Beaux-Arts architecture (//; French: [bozaʁ]) was the academic architectural style taught at the École des Beaux-Arts in Paris, particularly from the 1830s to the end of the 19th century. It drew upon the principles of French neoclassicism, but also incorporated Gothic and Renaissance elements, and used modern materials, such as iron and glass. It was an important style in France until the end of the 19th century. It also had a strong influence on architecture in the United States, because of the many prominent American architects who studied at the École des Beaux-Arts, including Henry Hobson Richardson, John Galen Howard, Daniel Burnham, and Louis Sullivan.:76
The Beaux Arts style evolved from the French classicism of the Style Louis XIV, and then French neoclassicism beginning with Louis XV and Louis XVI. French architectural styles before the French Revolution were governed by Académie royale d'architecture (1671–1793), then, following the French Revolution, by the Architecture section of the Académie des Beaux-Arts. The Academy held the competition for the Grand Prix de Rome in architecture, which offered prize winners a chance to study the classical architecture of antiquity in Rome.
The formal neoclassicism of the old regime was challenged by four teachers at the Academy, Joseph-Louis Duc, Félix Duban, Henri Labrouste and Léon Vaudoyer, who had studied at the French Academy in Rome at the end of the 1820s. They wanted to break away from the strict formality of the old style by introducing new models of architecture from the Middle Ages and the Renaissance. Their goal was to create an authentic French style based on French models. Their work was aided beginning in 1837 by the creation of the Commission of Historic Monuments, headed by the writer and historian Prosper Mérimée, and by the great interest in the Middle Ages caused by the publication in 1831 of The Hunchback of Notre-Dame by Victor Hugo. Their declared intention was to "imprint upon our architecture a truly national character."
The style referred to as Beaux-Arts in English reached the apex of its development during the Second Empire (1852–1870) and the Third Republic that followed. The style of instruction that produced Beaux-Arts architecture continued without major interruption until 1968.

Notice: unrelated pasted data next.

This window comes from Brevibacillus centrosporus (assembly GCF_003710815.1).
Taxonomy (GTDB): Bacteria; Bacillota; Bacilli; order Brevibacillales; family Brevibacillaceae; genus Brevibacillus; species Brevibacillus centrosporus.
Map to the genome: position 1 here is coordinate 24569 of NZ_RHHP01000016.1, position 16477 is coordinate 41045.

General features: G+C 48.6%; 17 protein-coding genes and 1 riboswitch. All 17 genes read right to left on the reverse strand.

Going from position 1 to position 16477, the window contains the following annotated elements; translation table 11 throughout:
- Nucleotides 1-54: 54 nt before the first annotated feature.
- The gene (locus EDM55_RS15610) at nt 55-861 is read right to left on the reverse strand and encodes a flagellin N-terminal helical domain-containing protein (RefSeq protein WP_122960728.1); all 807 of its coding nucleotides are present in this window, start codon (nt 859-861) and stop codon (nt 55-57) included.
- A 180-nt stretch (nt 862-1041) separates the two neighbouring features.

The Beaux-Arts style heavily influenced the architecture of the United States in the period from 1880 to 1920. In contrast, many European architects of the period 1860–1914 outside France gravitated away from Beaux-Arts and towards their own national academic centers. Owing to the cultural politics of the late 19th century, British architects of Imperial classicism followed a somewhat more independent course, a development culminating in Sir Edwin Lutyens's New Delhi government buildings.
The Beaux-Arts training emphasized the mainstream examples of Imperial Roman architecture between Augustus and the Severan emperors, Italian Renaissance, and French and Italian Baroque models especially, but the training could then be applied to a broader range of models: Quattrocento Florentine palace fronts or French late Gothic. American architects of the Beaux-Arts generation often returned to Greek models, which had a strong local history in the American Greek Revival of the early 19th century. For the first time, repertories of photographs supplemented meticulous scale drawings and on-site renderings of details.
Beaux-Arts training made great use of agrafes, clasps that link one architectural detail to another; to interpenetration of forms, a Baroque habit; to "speaking architecture" (architecture parlante) in which supposed appropriateness of symbolism could be taken to literal-minded extremes.